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Faith Heroes

Need Resolutions? Look to Other Faiths

by Benjamin J. Hubbard, Professor Emeritus of Comparative Religion at California State University, Fullerton

"Believers might find inspiration even in religions different than their own."

If you're like me, the older you get, the less likely you are to make New Year's resolutions. But consider adopting wisdom practices from several of the world's religious traditions that might help revitalize your resolution regimen in 2005.

Hinduism: Resolve to spend at least five minutes daily in silence to reconnect with your spiritual center. Hindus call it finding the Divine within. Jews might call it looking for the Shekhinah or divine spark within each person, while Christians would speak of getting in touch with the indwelling Holy Spirit. The ideal way to do this is in a quiet place -- a chapel, garden or meditation room -- but it can be accomplished while walking from the parking lot to work or while waiting for the bus.

Buddhism: Resolve to seek a greater measure of serenity or peace of heart by letting go of negative attachments -- frustration over minor disappointments, hurt feelings resulting from minor snubs or extreme annoyance at another driver who cuts you off. In retrospect we realize that these are inconsequential matters. The Buddhist wisdom is to see this from the start and temper the natural feelings of frustration.


Judaism: Resolve to perform each week an action, no matter how modest, that you think will make the world better, more just. Write a letter or e-mail that protests a decision of government or big business that you feel is unfair to a group or an individual. Send a donation to an aid organization to assist the hundreds of millions of sick or hungry human beings around the planet. The terrible Indonesian tsunami should motivate everyone to respond with monetary or material donations right now.


Christianity: Resolve to forgive someone who has seriously offended you. Continuing to hate someone who has wronged you will drag you down emotionally. Even if you have lost contact with the offending person, forgive him or her in your soul. This doesn't obviate the need in some cases to demand restitution, for example through the court system, but it releases you from the burden of anger.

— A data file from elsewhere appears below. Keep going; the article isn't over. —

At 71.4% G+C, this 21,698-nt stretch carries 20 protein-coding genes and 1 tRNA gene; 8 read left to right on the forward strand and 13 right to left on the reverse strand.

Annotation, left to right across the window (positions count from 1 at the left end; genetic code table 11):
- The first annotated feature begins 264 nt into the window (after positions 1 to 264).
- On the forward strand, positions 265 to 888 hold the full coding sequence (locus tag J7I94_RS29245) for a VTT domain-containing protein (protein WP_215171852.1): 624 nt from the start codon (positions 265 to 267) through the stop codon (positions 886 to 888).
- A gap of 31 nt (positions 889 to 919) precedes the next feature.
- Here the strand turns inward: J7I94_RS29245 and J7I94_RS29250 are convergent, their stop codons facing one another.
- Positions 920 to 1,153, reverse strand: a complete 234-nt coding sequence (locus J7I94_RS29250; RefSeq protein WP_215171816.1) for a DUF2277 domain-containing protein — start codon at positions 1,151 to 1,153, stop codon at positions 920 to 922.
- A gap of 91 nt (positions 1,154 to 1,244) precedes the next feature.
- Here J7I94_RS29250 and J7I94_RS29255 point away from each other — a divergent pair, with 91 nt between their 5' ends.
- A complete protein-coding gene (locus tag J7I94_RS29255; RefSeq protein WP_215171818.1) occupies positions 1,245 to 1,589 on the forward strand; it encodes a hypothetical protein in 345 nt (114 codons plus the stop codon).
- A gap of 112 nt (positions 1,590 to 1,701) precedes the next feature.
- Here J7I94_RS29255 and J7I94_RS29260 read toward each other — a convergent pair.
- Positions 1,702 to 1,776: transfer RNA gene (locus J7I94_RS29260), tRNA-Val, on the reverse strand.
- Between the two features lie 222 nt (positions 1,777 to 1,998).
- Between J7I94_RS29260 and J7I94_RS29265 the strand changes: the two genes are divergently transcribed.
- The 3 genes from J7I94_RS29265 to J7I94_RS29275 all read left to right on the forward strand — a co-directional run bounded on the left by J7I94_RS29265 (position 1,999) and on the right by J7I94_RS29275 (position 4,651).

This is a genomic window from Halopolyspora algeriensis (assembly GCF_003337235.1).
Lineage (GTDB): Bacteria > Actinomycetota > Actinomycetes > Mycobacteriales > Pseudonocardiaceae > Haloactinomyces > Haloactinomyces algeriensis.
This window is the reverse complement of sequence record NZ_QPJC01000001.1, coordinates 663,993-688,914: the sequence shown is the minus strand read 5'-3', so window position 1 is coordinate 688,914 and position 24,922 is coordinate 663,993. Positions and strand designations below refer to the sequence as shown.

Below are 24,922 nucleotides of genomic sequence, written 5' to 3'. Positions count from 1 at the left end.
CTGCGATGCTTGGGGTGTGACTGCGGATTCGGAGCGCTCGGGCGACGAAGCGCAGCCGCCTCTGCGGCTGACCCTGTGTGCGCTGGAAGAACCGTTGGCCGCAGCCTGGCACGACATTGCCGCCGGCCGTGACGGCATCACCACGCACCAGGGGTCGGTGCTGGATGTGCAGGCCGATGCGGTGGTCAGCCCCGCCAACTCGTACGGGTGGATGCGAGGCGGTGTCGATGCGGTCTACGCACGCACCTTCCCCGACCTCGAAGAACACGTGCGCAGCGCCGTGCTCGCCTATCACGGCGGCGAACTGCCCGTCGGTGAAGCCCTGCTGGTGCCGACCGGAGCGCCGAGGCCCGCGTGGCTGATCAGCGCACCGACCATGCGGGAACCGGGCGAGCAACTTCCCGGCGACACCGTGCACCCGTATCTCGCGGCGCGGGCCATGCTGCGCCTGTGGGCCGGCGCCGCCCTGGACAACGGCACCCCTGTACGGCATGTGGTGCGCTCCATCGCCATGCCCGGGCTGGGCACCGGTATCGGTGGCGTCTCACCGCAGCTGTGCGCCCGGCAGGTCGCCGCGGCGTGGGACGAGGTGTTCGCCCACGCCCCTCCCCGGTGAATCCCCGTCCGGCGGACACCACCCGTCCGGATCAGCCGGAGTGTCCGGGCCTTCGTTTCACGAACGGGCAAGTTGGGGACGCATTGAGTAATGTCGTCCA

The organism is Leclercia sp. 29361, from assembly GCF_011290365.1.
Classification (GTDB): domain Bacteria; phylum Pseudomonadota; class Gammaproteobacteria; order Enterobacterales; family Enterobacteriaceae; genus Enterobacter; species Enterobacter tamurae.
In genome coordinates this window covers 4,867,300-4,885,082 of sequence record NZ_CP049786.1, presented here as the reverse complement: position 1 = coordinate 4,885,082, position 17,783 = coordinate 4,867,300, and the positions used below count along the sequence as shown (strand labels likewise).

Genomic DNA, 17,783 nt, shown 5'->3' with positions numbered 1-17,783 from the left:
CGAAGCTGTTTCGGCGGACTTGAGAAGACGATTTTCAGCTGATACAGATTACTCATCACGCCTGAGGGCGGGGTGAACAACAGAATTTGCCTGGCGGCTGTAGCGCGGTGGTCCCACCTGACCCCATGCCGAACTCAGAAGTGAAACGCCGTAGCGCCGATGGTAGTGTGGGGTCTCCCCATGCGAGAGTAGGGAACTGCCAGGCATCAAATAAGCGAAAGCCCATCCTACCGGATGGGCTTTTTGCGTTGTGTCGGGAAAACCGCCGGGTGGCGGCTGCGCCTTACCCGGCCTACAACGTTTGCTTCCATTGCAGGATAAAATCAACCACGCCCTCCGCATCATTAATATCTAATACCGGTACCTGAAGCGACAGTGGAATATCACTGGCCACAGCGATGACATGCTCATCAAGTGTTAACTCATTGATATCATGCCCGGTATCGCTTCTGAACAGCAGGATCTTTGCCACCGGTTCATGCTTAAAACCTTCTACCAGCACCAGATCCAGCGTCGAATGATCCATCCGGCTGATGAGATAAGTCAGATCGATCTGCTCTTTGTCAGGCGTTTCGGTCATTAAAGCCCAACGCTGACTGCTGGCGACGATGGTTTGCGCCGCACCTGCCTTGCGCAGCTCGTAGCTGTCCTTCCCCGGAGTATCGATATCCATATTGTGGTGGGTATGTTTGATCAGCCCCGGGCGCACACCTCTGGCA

Islam: Resolve to pass up lunch once a month and give the money saved to a charity to which you don't normally contribute. Muslims fast from sunup to sundown for a lunar month as a way of reverencing Allah (God) and becoming more aware of their dependence on the food God provides.


The Baha'i Faith: Resolve to try to understand and be more respectful of a religious denomination whose teachings or practices you consider incomplete, unusual or even false. Protestants, for example, find Roman Catholic teaching about the pope or the Virgin Mary to be off the mark; Jews have trouble comprehending the Christian doctrine of the Holy Trinity; many evangelical Christians consider Muhammad a false prophet. But how many of these people have ever taken the time to study the teachings of the religious other? And respect for those of different faiths is called for by the Golden Rule that exists in all of them, and is especially valued by Baha'i faithful.

Native American: Resolve to begin recycling a product you've been throwing out -- newspapers, plastic bags, computer components. And start reverencing the natural world by planting a tree, bush or garden. Native peoples see the Earth as a living entity that must be cared for daily. Start caring.

It is, of course, true that any one of the religions just surveyed may contain in some respects the inspiring wisdom of the others. Still, there are distinctive practices that we associate with one particular faith -- such as those highlighted here -- that remind us of virtues overlooked or neglected within our own religious or spiritual tradition.

The world is rich in cultures that have ennobled us with their music, art, architecture and literature. Might not the same be true of the world's religious traditions? We can be inspired by Italian opera without becoming Italian. Can we not be inspired by insights from another religious path without converting to that faith?

Page created on 1/6/2006 8:32:43 AM

Last edited 1/6/2006 8:32:43 AM

The beliefs, viewpoints and opinions expressed in this hero submission on the website are those of the author and do not necessarily reflect the beliefs, viewpoints and opinions of The MY HERO Project and its staff.

Related Links

The Elijah Interfaith Institute - is dedicated to building bridges between the world's diverse religious traditions through interfaith dialogue, education and research.
World Religions Photo Library
 

Author Info

The following article appeared in The Orange County Register on December 31, 2004.

MY HERO is thankful to the author, Dr. Benjamin J. Hubbard, who has graciously allowed the site to reprint his reflections about the inspiring wisdom to be found in the world's major religious traditions, and the living out of that wisdom as we enter a New Year. He poses the question, "Can we not be inspired by insights from another religious path without converting to that faith?"

You are invited to share your thoughts in the interactive Guestbook following Dr. Hubbard's article.